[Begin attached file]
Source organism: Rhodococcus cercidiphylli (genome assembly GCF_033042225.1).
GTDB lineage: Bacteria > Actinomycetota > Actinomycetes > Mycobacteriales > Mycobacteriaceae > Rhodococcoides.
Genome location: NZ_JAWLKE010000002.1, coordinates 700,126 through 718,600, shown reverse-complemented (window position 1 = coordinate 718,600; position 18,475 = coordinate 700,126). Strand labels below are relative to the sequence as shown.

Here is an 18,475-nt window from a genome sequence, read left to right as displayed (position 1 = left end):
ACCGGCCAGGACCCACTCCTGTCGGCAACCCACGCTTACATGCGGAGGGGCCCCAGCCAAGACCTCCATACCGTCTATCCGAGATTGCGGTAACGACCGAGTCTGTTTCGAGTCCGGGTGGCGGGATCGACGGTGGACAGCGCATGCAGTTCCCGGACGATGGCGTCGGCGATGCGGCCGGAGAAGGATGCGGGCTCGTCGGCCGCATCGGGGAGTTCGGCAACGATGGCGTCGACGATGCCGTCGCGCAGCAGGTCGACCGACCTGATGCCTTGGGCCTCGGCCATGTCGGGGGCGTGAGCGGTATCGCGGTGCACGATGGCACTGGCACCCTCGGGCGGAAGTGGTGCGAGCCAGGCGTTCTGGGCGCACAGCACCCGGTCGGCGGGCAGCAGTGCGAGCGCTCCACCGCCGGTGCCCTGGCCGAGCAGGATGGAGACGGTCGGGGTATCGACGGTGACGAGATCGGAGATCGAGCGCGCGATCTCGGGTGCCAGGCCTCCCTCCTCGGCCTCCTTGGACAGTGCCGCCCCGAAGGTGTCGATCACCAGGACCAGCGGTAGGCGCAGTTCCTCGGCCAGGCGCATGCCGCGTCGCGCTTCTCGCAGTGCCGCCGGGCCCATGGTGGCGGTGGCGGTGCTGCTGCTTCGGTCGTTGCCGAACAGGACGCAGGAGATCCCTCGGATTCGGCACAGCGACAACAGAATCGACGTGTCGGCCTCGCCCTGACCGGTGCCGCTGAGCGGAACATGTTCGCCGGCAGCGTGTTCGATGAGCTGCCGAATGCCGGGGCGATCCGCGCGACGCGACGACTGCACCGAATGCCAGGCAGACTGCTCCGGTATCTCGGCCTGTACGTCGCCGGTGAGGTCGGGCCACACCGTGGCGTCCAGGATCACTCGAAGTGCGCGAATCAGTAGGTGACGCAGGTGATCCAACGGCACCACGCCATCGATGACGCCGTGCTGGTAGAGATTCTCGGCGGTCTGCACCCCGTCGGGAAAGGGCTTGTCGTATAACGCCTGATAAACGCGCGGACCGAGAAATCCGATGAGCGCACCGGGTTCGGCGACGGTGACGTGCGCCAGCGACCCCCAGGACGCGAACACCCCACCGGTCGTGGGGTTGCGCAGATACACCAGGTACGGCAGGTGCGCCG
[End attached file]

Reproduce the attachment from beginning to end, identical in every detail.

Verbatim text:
Source organism: Rhodococcus cercidiphylli (genome assembly GCF_033042225.1).
GTDB lineage: Bacteria > Actinomycetota > Actinomycetes > Mycobacteriales > Mycobacteriaceae > Rhodococcoides.
Genome location: NZ_JAWLKE010000002.1, coordinates 700,126 through 718,600, shown reverse-complemented (window position 1 = coordinate 718,600; position 18,475 = coordinate 700,126). Strand labels below are relative to the sequence as shown.

Here is an 18,475-nt window from a genome sequence, read left to right as displayed (position 1 = left end):
ACCGGCCAGGACCCACTCCTGTCGGCAACCCACGCTTACATGCGGAGGGGCCCCAGCCAAGACCTCCATACCGTCTATCCGAGATTGCGGTAACGACCGAGTCTGTTTCGAGTCCGGGTGGCGGGATCGACGGTGGACAGCGCATGCAGTTCCCGGACGATGGCGTCGGCGATGCGGCCGGAGAAGGATGCGGGCTCGTCGGCCGCATCGGGGAGTTCGGCAACGATGGCGTCGACGATGCCGTCGCGCAGCAGGTCGACCGACCTGATGCCTTGGGCCTCGGCCATGTCGGGGGCGTGAGCGGTATCGCGGTGCACGATGGCACTGGCACCCTCGGGCGGAAGTGGTGCGAGCCAGGCGTTCTGGGCGCACAGCACCCGGTCGGCGGGCAGCAGTGCGAGCGCTCCACCGCCGGTGCCCTGGCCGAGCAGGATGGAGACGGTCGGGGTATCGACGGTGACGAGATCGGAGATCGAGCGCGCGATCTCGGGTGCCAGGCCTCCCTCCTCGGCCTCCTTGGACAGTGCCGCCCCGAAGGTGTCGATCACCAGGACCAGCGGTAGGCGCAGTTCCTCGGCCAGGCGCATGCCGCGTCGCGCTTCTCGCAGTGCCGCCGGGCCCATGGTGGCGGTGGCGGTGCTGCTGCTTCGGTCGTTGCCGAACAGGACGCAGGAGATCCCTCGGATTCGGCACAGCGACAACAGAATCGACGTGTCGGCCTCGCCCTGACCGGTGCCGCTGAGCGGAACATGTTCGCCGGCAGCGTGTTCGATGAGCTGCCGAATGCCGGGGCGATCCGCGCGACGCGACGACTGCACCGAATGCCAGGCAGACTGCTCCGGTATCTCGGCCTGTACGTCGCCGGTGAGGTCGGGCCACACCGTGGCGTCCAGGATCACTCGAAGTGCGCGAATCAGTAGGTGACGCAGGTGATCCAACGGCACCACGCCATCGATGACGCCGTGCTGGTAGAGATTCTCGGCGGTCTGCACCCCGTCGGGAAAGGGCTTGTCGTATAACGCCTGATAAACGCGCGGACCGAGAAATCCGATGAGCGCACCGGGTTCGGCGACGGTGACGTGCGCCAGCGACCCCCAGGACGCGAACACCCCACCGGTCGTGGGGTTGCGCAGATACACCAGGTACGGCAGGTGCGCCG